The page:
hair and pale eyes, was the image of his father. Today it hurt to
look at him. Rose, just six, was dark and composed, a jade green
ribbon bringing out the red highlights in her hair.
“I was afraid you wouldn’t come,” Sarah
said, grasping my hand tightly when she saw me after the
“Of course I’d come, Sarah. How could I
“I was worried when you didn’t return my
“Sarah, I’m so sorry. I... I didn’t know
what to say.” I glanced down at the kids, lowered my voice. “I
was... I was there.”
“Oh, honey, I know you were,” she reached
out and squeezed my hand. “That must have been so hard.”
The touch undid me. On the surface of
things, I’d been managing fine. Not thinking too much about
anything, just moving. But the touch, from someone so close to
Jack, someone with whom I shared a link to my old friend, was like
a flame to wax on the place I’d been protecting. I could feel my
face cloud, tears threatening, something I couldn’t bear the
thought of Sarah seeing. Sarah’s pain, I thought, was enough. She
didn’t need the added weight of mine. She didn’t see it that
“After all of this,” she indicated the
crowds of people filing through, both Jack and Sarah’s families,
coworkers and friends, “just a few people are coming by the house.
I’d like you to be one of them.”
I nodded, quickly kissed her on the cheek
and went to move on, to let other mourners pay their respects, but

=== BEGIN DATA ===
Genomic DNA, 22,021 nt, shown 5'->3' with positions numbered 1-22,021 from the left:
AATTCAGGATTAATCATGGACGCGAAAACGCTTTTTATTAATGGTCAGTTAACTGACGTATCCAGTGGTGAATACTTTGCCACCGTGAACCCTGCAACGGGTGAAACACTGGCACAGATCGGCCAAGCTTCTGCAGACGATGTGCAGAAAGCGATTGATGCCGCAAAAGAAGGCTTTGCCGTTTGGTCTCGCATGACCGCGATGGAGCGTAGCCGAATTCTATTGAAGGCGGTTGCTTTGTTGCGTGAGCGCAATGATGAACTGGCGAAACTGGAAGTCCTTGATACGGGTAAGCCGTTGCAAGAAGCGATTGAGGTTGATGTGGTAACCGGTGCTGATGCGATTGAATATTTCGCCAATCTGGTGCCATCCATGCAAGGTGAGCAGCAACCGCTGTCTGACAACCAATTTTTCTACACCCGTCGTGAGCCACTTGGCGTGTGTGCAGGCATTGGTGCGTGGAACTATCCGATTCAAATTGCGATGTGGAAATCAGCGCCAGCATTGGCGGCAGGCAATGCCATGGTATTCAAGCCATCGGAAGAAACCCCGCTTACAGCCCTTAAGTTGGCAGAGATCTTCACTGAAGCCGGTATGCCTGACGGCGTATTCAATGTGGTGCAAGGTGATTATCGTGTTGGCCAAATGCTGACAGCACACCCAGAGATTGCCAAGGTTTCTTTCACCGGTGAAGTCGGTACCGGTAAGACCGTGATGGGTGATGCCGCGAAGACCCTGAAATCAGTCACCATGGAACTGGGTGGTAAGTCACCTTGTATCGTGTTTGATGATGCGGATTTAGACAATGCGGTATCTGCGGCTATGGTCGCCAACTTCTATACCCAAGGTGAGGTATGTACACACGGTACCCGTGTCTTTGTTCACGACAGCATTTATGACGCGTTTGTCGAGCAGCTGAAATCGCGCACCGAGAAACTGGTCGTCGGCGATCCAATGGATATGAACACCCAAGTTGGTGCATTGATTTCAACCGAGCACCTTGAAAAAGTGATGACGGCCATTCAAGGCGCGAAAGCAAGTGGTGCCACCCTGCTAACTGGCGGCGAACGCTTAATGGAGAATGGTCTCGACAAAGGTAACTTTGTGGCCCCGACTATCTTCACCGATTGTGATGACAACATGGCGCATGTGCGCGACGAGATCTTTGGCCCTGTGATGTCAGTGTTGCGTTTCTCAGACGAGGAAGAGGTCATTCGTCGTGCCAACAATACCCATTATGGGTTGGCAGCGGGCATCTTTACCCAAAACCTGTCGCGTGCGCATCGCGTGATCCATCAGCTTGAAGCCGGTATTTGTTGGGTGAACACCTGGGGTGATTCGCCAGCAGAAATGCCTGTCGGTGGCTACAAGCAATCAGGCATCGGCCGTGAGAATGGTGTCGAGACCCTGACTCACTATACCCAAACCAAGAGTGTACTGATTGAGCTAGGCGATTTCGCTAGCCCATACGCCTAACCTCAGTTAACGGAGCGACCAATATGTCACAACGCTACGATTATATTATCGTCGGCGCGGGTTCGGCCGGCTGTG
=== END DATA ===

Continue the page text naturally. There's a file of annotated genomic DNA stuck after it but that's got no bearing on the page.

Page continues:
Sarah didn’t let me slip away. She grasped my hand firmly and
pulled me back. “Don’t even think about bailing, Carter,” she said
you there. Jack would have wanted you
“Yes’m,” I said, smiling for what felt like
the first time in days. “That does not sound like an invitation
that can be turned down.”
“I get that, already. When?”
“Any time, really. My parents already headed
back to the house to make coffee and prepare food.”
But I didn’t head straight for the house. I
drove around Lawrenceville in my rental, mentally placing Jackson
everywhere I looked. In a ball cap and jeans, on the weekend,
scooting into the hardware store for whatever gunk he needed to fix
a leaky faucet in the kid’s bathroom. Taking Sarah out for Italian
food on their anniversary. Running the kids to daycare and, later,
school. When I cruised past the high school and thought about how
he wouldn’t get to see his kids go there, let alone graduate, I
made myself stop it. None of this, clearly, was going to bring
Jackson back. And none of it was making me feel any better,
Sarah and the kids were already back at the
house when I pulled up, a strudel purchased from a local bakery in
“I was afraid you weren’t going to come,”
Sarah said. She was outwardly composed, but I knew her well enough
to see the strain around the edges: the reddened eyes, the line
above her brow that didn’t seem to go away even when her expression
was relaxed. That hadn’t been there a month ago.
“Naw,” I showed her the strudel. “Couldn’t